I thought I had another post lined up for Friday, but I guess I’m talking about President Obama’s birth certificate.
In its racial aspects, this is an ugly moment. As Baratunde Thurston put it, it’s not shocking to hear a rich white man asking a black man for his papers in America, except that this is April 2011. And there’s no question that this is about race. Not to suggest that the Opposition Party is furious at Obama because he’s black. They’re furious at him because he’s Ruling Party. If he were white, they’d go after every alleged mistress of his until they found one that stuck. Different tactics, same intensity. But, being a black man, it’s easy to accuse him of Otherness. No one ever thinks to accuse powerful white men of secretly being foreign citizens, even if they were born in Panama.*
But if we consider this as a narrative about power, it becomes more complicated.
Barack Obama was born in the United States. He knew that; it wasn’t a surprise to him. Knowing that, he could watch the manufactured furor over his birthplace with detachment. He had the ability to put it to a stop the first time it came up. But he let it go for two and a half years (not counting his candidacy). Why? We can construct a story about his need to focus on the real issues, and the weirdness of America’s radical fringe, but Ockham prefers simple explanation. He did it because it helped him. He let the speculation go because it furthered his interests, and he stopped it once he thought it didn’t.
Barack Obama is a President who surfed to Washington on a wave of progressive sentiment and Ruling Party enthusiasm. He has since broken or ignored several of his campaign promises (especially the ones about transparency), prosecuted wars in five separate countries, tossed America’s working poor to the insurance companies like a gristly bone into a pack of dogs, granted protections both explicit and implicit to criminal financiers, lawbreaking telecom companies and torturers, and increased government spending even more than the last guy, who we all agree was pretty bad. Doing things like that, consistently and flagrantly and energetically, tends to disillusion the base. And when you’ve got a disillusioned base, there’s only two ways to get them back to your side: live up to the things they expect of you, or make the other side look terrifying.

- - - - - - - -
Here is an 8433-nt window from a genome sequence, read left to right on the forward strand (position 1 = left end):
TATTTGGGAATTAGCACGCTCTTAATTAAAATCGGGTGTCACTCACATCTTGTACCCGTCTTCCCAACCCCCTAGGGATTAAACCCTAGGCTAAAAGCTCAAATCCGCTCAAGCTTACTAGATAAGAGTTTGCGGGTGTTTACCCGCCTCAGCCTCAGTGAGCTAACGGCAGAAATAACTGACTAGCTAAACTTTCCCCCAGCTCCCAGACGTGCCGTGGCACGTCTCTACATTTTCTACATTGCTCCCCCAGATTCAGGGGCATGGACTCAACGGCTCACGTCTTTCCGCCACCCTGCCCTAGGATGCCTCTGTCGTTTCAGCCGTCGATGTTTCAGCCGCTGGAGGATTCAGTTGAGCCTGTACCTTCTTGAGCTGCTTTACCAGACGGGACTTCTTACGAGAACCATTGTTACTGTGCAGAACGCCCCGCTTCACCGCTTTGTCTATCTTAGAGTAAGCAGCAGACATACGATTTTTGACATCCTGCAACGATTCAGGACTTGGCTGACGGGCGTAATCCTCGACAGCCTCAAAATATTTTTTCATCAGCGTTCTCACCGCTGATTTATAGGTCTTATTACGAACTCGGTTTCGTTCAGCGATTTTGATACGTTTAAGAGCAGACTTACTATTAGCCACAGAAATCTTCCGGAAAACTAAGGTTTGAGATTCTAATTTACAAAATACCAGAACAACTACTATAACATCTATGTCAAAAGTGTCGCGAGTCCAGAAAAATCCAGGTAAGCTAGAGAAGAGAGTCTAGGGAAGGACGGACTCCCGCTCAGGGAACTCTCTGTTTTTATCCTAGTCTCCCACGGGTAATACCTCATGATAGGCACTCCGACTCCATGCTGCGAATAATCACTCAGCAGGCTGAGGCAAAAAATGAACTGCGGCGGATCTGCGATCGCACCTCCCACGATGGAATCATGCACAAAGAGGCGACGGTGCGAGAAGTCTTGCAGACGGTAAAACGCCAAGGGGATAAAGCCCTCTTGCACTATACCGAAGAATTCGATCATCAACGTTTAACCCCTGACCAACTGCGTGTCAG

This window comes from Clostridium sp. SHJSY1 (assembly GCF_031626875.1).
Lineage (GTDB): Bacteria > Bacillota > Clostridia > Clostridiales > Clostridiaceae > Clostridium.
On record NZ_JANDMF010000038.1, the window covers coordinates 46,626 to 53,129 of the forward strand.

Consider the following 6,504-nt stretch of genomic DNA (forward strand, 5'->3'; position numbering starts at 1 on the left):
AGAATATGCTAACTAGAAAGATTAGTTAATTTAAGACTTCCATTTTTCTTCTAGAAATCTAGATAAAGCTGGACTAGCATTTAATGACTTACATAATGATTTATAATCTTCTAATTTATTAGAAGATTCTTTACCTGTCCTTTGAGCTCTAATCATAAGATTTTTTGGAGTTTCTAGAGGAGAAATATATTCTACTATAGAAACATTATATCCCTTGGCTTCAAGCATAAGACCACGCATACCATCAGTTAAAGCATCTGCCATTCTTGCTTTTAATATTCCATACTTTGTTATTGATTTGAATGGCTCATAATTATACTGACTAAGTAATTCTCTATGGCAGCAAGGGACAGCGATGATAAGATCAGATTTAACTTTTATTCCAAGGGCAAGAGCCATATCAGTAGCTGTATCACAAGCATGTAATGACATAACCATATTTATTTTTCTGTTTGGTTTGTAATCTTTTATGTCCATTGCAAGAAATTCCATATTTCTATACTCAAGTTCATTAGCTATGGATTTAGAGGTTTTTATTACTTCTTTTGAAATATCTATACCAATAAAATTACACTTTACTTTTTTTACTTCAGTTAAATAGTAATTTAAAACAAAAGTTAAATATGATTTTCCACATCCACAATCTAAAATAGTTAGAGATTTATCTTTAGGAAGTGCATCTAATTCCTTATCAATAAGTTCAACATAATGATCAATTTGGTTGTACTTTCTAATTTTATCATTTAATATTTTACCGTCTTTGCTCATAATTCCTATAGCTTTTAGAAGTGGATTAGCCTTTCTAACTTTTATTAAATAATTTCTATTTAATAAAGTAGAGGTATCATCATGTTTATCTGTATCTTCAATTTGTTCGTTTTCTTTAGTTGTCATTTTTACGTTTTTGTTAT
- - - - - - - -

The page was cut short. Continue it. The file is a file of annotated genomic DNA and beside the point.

“I can’t vote against the Ruling Party! You saw what happened when I voted for Nader in 2000! What if Trump gets elected?” Donald Trump will never receive a Presidential nomination. It’s not going to happen. The Opposition Party may do a bit of VP stunt casting come sweeps week, but for the foreseeable future, the face of the ticket will be a craggy white politician who polls well in the South. Trump neither owes nor is owed favors by anyone of note inside the Beltway. None of the kingmakers want him in the palace. Once you’ve been in a Pizza Hut commercial, the Oval Office is forever barred to you.
Donald Trump is too dumb to be a threat. But letting the birth certificate “debate” go on for two and a half years is a great way to keep the Ruling Party afraid of Trump and his ilk. And ending the debate by producing definitive documentation – documentation that’s existed for nearly fifty years – is a great way to earn a quick win for Team Blue. It leaves the Opposition Party with little choice but to either disavow their most excitable faction or to double down on a ridiculous claim. “Why did it take him so long to produce it?” the birthers whine. “Why is it only surfacing now?” Because you’re no longer useful to the President, guys. Go home.
* UPDATE: Ed over at Gin and Tacos gives a few examples of prior presidents and candidates who had disputable citizenship by birth, if you wanted to make a thing over it.